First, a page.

• CLAS-L 495 Individual Reading in Latin (1-3 cr.) P: Consent of department. May be repeated once for credit.
French (FREN)
Undergraduate Courses
  • FREN-F 131 First-Year French I (4 cr.) Introductory French language course. Emphasis on developing basic speaking, writing, listening and reading skills as well as awareness of Francophone cultures. 
  • FREN-F 132 First-Year French II (4 cr.) P: FREN-F 131, placement test results, or by authorization of the Program. This is the second course for beginning students of French and follows FREN-F 131 with emphasis on developing basic speaking, writing, listening, and reading skills, as well as awareness of French and Francophone cultures. This course is not open to native speakers of French. If you have previous experience learning French, please take the placement exam: http://tc.iupui.edu/testing/students/. Placing into and successfully completing language courses above the FREN-F 131 level (FREN-F 132 or above) may allow you to request special credits for the skipped courses at a greatly reduce fee. 
  • FREN-F 203 Second-Year Composition, Conversation, and Reading I (3 cr.) P: FREN-F 132, placement test results, or by authorization of the Program. This is the third course in the French-language sequence and follows F132. Composition, conversation, and grammar coordinated with the study of expository and literary texts. This course is not open to native speakers of French. If you have previous experience learning French, please take the placement exam: http://tc.iupui.edu/testing/students. Placing into and successfully completing language courses above the FREN-F 131 level (FREN-F 132 or above) may allow you to request special credits for the skipped courses at a greatly reduce fee. This course is offered every fall only in the classroom and every spring only as an online course.
  • FREN-F 204 Second-Year Composition, Conversation, and Reading II (3 cr.) P: FREN-F 203, placement test results, or by authorization of the Program. This is the fourth course in the French-language sequence and follows F203. Composition, conversation, and grammar coordinated with the study of expository and literary texts. This course is not open to native speakers of French. If you have previous experience learning French, please take the placement exam: http://tc.iupui.edu/testing/students. Placing into and successfully completing language courses above the FREN-F 131 level (FREN-F 132 or above) may allow you to request special credits for the skipped courses at a greatly reduce fee. FREN-F 204 is offered every spring only in the classroom and every fall only as an online course.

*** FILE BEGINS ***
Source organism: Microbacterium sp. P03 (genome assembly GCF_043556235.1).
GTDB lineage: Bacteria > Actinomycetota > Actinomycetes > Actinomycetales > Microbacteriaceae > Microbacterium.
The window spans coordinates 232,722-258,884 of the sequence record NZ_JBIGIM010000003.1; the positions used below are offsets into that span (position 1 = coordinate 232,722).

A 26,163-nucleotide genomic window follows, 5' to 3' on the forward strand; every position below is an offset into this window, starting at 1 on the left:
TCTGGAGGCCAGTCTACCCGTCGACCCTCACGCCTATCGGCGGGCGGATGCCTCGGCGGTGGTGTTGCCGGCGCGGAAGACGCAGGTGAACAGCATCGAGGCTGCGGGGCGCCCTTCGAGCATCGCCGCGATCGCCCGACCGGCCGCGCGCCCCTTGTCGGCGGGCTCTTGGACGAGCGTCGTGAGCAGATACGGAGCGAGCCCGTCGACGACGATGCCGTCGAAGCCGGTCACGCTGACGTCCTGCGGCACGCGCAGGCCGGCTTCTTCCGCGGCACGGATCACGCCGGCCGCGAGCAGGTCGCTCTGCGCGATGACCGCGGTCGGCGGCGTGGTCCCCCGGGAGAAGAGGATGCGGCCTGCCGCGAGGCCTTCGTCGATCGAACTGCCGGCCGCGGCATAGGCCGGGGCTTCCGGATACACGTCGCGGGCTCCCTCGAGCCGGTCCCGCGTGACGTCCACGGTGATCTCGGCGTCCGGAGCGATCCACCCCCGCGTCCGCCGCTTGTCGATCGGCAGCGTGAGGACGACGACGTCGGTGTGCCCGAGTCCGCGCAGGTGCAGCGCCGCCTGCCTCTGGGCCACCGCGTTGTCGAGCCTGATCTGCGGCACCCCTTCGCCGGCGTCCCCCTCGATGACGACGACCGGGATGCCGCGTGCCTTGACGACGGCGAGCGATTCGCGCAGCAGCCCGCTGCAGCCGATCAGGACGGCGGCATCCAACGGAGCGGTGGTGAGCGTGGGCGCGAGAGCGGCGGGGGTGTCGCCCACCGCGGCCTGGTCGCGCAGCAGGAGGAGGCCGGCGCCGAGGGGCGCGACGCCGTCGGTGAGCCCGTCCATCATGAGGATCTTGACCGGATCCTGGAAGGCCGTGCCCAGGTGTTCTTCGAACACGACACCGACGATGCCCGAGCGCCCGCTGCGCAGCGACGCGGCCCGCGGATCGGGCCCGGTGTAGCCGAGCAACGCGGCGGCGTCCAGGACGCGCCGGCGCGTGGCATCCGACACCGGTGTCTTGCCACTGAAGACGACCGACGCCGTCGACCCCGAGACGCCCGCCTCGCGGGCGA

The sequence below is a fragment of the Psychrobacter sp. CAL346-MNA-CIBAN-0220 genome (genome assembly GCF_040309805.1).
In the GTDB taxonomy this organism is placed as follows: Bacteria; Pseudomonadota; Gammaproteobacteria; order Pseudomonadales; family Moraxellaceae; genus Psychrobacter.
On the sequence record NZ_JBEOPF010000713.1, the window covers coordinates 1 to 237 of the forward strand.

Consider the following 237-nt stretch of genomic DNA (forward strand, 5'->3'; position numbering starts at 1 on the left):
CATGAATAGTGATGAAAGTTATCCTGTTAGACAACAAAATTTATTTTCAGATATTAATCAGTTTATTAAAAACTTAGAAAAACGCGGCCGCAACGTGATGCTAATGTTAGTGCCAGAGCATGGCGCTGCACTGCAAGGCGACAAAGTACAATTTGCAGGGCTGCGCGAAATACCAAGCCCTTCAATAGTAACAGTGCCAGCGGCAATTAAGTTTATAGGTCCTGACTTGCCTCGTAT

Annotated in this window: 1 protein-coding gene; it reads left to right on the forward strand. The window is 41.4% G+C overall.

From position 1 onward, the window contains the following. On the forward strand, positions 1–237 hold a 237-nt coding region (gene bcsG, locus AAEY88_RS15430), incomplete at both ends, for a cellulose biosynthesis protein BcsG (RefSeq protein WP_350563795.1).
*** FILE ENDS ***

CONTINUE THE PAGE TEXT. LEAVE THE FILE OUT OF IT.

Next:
• FREN-F 271 Topics in Francophone Cultures (1-3 cr.) P: FREN-F 203, placement test results, or by authorization of the Program. Culture matters. This variable topics course will address particular aspects of Francophone cultures throughout the world and how identities and cultural formations occur.
  • FREN-F 296 Study of French Abroad (1-6 cr.) P: acceptance in an overseas study program in France. Credit for foreign study in French language and/or literature done at second-year level when no specific equivalent is available among departmental offerings. Does not count towards the major.
  • FREN-F 300 Lectures et analyses littéraires (3 cr.) P: FREN-F 204 or equivalent, or by authorization of the Program. Preparation for more advanced work in French literature. Readings and discussion of one play, one novel, short stories, and poems, as well as the principles of literary criticism and "explication de texte." 
  • FREN-F 307 Masterpieces of French Literature (3 cr.) P: FREN-F 204 or equivalent, or by authorization of the Program. Includes material from both classical and modern periods. 
  • FREN-F 315 FRENCH CONVERSATN & DICTION 1 (3 cr.) P: FREN-F 204 or equivalent, or by authorization of the Program. Combined lectures on problems of pronunciation and phonetic transcription, and oral practice sessions. 
  • FREN-F 326 French in the Business World (3 cr.) P: FREN-F 204 or equivalent, or by authorization of the Program. Introduction to the language and customs of the French-speaking business world. Designed to help prepare students to take the examination for the "Certificat pratique de francais commercial et conomique" offered by the Paris Chamber of Commerce. 
  • FREN-F 328 Advanced French Grammar and Composition (3 cr.) P: FREN-F 204 or equivalent or by authorization of the program Study and practice of French thinking and writing patterns.